Summer Rains


Summer rains are so easy to forgive

Not a hindrance, but worn as an accessory for the evening.

A soothing pitter-patter on the windshield

A slightly inconvenient sprinkling that only adds more character to the night.

Or a welcome gift to our lawns and gardens:

The hallelujah afternoon downpour:

All watered and cooled–

the air fresh with verdure and petrichor;

A passing spell,

The whisper of Nature’s mercy,

A moment of weakness in the heavens,

A minor fracture in the sky,

A brief, cathartic sob 

We receive with tempered joy–

Summer rains are so easily forgiven. 


To Live Like This


If you’re going to live like this, there are some things you should know:

You are going to fuck up. Often. People are going to question you. Often.
You are going to take their advice with a grain of salt.
You are going to prove them right. Often.
And then
You are going to prove them wrong.
And all you need to do is prove them wrong once
to emerge a hero, with a tale, a lesson, an experience that they will covet.
That they will exalt. They will tell the tale far and wide,
even though they were on the sidelines, giving their warnings  and crying foul,
because you fuckin’ did it.
You will be remembered.

You will have to fight against instinct.
You will refuse to acknowledge fear.
There will be fear.
And it means nothing.

You will not live to be scared.
You will not live to be proper.
You will not live to be OK.
You will live for the journey.
You will live for the tragedy and the suspense and the miraculous and the uncomfortable and the astounding and the unanticipated and the glorious.
You will live for the best.
And you won’t be left wondering.

You might not live without regrets,
but you won’t regret regretting
because, damn,
it will be amazing.

The Pathophysiology of Schizophrenic Shrapnel


He asked the patient how he was feeling:
The patient said that the picture on the wall
Had a headache.
He asked how it had a headache
The patient explained that when a sperm and an egg meet,
There is an explosion of proteins and genetic material:
Nuclear fusion, but human fusion.

A genetic explosion—
Schizophrenic shrapnel from the father’s side.
Something went wrong.
Or maybe something went right.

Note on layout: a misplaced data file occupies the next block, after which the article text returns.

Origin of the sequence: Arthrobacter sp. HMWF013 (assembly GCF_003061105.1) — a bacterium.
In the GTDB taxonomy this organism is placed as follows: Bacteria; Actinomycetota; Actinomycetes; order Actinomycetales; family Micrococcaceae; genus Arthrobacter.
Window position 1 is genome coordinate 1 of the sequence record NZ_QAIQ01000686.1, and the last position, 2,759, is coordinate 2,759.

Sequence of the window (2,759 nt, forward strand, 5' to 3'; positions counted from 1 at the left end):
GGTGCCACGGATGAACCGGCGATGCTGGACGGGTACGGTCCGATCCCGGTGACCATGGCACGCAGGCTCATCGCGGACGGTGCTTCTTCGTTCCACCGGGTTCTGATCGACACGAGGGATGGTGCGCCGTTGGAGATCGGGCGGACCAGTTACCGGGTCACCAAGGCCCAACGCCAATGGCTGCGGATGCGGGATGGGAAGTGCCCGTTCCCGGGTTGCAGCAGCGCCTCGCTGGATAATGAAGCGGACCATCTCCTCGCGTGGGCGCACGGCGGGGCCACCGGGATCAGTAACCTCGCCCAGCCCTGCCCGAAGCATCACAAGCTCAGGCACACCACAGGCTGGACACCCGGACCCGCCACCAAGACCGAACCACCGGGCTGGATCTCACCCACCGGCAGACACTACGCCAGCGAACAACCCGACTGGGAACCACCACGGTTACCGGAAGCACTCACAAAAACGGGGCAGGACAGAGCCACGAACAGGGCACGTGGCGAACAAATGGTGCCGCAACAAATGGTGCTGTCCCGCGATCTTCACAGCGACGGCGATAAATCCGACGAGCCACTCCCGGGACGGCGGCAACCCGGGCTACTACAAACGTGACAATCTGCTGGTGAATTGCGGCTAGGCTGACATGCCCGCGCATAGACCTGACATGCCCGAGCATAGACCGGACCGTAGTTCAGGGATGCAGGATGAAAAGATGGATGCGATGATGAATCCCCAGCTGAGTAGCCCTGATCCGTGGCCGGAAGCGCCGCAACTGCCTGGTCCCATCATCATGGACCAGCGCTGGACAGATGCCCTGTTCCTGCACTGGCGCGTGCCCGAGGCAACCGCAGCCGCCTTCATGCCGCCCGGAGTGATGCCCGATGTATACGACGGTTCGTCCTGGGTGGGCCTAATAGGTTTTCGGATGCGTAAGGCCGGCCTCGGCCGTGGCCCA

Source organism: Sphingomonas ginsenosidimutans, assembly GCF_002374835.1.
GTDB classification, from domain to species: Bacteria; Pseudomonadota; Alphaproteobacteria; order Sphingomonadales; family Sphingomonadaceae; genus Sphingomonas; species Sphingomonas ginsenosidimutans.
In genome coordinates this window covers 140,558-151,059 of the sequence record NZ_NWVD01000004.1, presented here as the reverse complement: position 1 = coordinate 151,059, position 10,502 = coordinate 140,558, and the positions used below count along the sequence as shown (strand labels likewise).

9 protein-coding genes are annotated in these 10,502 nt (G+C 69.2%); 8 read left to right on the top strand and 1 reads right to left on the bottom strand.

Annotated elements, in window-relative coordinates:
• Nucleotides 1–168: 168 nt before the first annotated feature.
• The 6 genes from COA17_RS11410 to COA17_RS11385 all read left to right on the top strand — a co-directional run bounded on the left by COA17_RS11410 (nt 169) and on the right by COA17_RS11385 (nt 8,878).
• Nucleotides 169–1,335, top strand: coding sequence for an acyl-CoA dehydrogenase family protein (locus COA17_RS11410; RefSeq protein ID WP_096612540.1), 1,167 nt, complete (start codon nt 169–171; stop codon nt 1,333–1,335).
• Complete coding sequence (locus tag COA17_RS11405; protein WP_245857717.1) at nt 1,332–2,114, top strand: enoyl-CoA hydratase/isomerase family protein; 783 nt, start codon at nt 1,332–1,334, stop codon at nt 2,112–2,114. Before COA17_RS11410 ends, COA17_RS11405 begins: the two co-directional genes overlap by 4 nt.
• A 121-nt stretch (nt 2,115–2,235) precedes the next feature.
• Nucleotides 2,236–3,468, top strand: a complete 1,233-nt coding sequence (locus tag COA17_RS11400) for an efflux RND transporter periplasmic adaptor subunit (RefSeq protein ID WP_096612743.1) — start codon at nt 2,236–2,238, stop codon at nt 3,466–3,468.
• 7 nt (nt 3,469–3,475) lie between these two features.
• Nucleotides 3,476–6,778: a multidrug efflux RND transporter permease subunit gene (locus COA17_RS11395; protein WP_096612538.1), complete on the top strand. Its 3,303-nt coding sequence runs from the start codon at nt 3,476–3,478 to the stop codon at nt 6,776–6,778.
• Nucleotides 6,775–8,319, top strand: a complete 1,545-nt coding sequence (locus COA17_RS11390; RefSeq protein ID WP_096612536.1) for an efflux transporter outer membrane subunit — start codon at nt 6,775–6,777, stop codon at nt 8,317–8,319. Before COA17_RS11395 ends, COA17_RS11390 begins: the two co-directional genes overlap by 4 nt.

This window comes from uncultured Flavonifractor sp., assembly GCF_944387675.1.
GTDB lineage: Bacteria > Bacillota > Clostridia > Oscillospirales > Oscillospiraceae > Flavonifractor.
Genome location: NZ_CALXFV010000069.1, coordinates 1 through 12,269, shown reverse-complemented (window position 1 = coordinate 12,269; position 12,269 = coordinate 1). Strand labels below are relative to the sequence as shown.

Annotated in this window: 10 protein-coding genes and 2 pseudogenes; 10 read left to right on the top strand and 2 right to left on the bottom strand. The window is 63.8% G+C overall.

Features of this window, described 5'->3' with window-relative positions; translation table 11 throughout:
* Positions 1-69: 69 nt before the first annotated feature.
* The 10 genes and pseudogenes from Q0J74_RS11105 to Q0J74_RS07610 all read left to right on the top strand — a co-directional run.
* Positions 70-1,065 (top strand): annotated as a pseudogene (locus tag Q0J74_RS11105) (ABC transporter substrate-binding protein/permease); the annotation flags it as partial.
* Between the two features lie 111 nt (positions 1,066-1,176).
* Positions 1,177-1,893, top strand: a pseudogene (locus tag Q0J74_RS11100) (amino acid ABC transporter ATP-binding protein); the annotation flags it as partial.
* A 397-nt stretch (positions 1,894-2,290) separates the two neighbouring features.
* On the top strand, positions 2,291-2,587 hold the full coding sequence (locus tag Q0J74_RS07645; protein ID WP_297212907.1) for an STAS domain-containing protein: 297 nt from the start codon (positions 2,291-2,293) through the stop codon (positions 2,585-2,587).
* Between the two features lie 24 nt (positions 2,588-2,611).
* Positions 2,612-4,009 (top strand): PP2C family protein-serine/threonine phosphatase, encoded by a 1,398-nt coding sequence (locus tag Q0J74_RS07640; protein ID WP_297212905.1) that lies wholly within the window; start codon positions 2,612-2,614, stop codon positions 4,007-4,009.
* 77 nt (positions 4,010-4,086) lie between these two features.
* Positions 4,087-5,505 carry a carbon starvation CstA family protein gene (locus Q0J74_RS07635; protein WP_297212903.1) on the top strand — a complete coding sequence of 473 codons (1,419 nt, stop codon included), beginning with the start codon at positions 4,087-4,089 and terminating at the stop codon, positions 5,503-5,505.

The child emerged healthy,
Greeting the world wailing,
In a fit of tears
As we all do.

Schizophrenic shrapnel,
Once embedded, takes time to grow
And develop through
Isolated doses of objective reality–
Virus-like, reality serves as its host
Feeding it, the necessary input
For the eventual hostile takeover.

But this is only shrapnel.
The child wasn’t blown to pieces;
Its body will wrap it in scar tissue,
Preserve it for a while
Until it is dissolved.
Rusted away on the banks
Of bloodstreams.

The process doesn’t come without any complications
Of course.
The shrapnel glows at night,
A sickly green orb beneath the skin.

Remember those glow-worm dolls?

It can go on that way for many years
A decades-old beacon

No serious complications develop
As long as the patient never looks at it.
Ignore the green glow
Suffocate it under the blankets at night.
Eventually they get used to it,
Sleeping with a constant
Palid-green radiance.
Eventually its light won’t keep them awake.

Take all necessary precautions
Should the patient glimpse the glow:
Breathing exercises,
All the coping skills they’ve learned
From the years of inevitable therapy.
Hide sharp objects
All sharp objects.
And most objects.
Those who suffer from schizophrenic shrapnel
Are crafty creatures.

It should be noted,
That the mysterious glow
Is known to produce
Lucid fantasy
Worlds have been born within it.
A heightened intuitive sense
Typically paranoid,
Or wildly insightful
In roughly twenty percent
Of cases.

It is recommended
That patients be supervised and given
A notebook
And a pen
To write through their hallucinations
For the duration of their psychosis.

We use the term “snapshot-psychosis”
In cases of schizophrenic shrapnel
For the episodes are fleeting in nature.
Usually triggered by
A low-grade glimpse of green.

The episode will be over
In nanoseconds,
But the patient might be left
A brief apashia

That is how the picture has a headache.

The Split-second Poem


Split-second decisions are full of lard and MSG and high-fructose corn syrup:
It’s calling you,
It’s saying yes,
It’s saying no,
It’s leaving.
I carry their weight for years and years
But no exercise regimen seems to exorcise the guilt compacted in me,
tumor-like, hanging from my bones
One idea disguised as inspiration or revelation or a stroke of genius
will be the last to leave me, stored in my gut,
my lifelong hangover,
my tattooed asymptote.

This Morning


I awoke from the most vivid dream;
such a lurid attraction was playing before me 
in a sickly fuscia glow,
a sleek array of bottles neatly stacked along the wall.
A shouting, shuffling, squeezing-pasting Friday night atop a barstool-
You, too, were cast in this haze of hot pink, 
and casting fleeting glances.
—Our possibility ignited—
a spark of connection,
the tangling of filament.
The music eerily, obnoxiously loud.
Your lips were moving but no words came out.